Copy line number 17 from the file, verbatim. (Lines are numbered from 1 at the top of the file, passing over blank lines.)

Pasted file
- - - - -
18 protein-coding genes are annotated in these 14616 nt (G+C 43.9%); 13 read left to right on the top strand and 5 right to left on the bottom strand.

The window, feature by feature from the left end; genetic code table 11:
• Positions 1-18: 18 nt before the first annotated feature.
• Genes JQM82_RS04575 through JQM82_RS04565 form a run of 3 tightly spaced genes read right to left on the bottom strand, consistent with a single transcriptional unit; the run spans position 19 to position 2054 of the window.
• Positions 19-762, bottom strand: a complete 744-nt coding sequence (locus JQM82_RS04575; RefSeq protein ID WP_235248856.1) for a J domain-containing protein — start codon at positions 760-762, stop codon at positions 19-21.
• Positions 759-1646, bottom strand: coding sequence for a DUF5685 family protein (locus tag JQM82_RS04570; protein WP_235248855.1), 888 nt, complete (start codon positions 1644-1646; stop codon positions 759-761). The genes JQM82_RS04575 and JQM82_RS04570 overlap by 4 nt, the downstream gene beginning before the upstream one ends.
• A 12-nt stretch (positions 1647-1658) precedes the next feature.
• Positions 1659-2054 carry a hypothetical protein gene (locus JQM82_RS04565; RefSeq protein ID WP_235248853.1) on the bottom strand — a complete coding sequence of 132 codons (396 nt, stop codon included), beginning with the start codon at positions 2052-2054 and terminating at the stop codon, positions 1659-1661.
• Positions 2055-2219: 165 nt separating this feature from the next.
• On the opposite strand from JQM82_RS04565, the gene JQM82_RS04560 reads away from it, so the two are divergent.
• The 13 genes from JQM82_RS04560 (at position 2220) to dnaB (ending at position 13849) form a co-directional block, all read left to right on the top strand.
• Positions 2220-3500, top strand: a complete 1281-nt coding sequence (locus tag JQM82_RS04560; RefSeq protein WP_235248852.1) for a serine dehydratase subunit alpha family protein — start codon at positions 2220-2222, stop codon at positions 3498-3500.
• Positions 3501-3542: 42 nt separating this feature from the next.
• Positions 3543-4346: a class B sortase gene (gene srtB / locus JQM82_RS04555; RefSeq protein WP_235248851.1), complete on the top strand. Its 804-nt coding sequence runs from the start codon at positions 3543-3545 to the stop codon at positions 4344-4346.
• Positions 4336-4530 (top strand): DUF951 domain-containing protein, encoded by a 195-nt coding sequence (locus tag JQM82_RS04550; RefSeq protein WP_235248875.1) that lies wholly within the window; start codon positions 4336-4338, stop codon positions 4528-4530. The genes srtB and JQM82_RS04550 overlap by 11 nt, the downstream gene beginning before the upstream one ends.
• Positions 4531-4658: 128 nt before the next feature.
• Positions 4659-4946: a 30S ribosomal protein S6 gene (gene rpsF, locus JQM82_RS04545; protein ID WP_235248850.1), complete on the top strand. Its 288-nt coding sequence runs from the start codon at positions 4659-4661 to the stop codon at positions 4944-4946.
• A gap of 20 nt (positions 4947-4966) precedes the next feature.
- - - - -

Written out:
• Positions 4659-4946: a 30S ribosomal protein S6 gene (gene rpsF, locus JQM82_RS04545; protein ID WP_235248850.1), complete on the top strand. Its 288-nt coding sequence runs from the start codon at positions 4659-4661 to the stop codon at positions 4944-4946.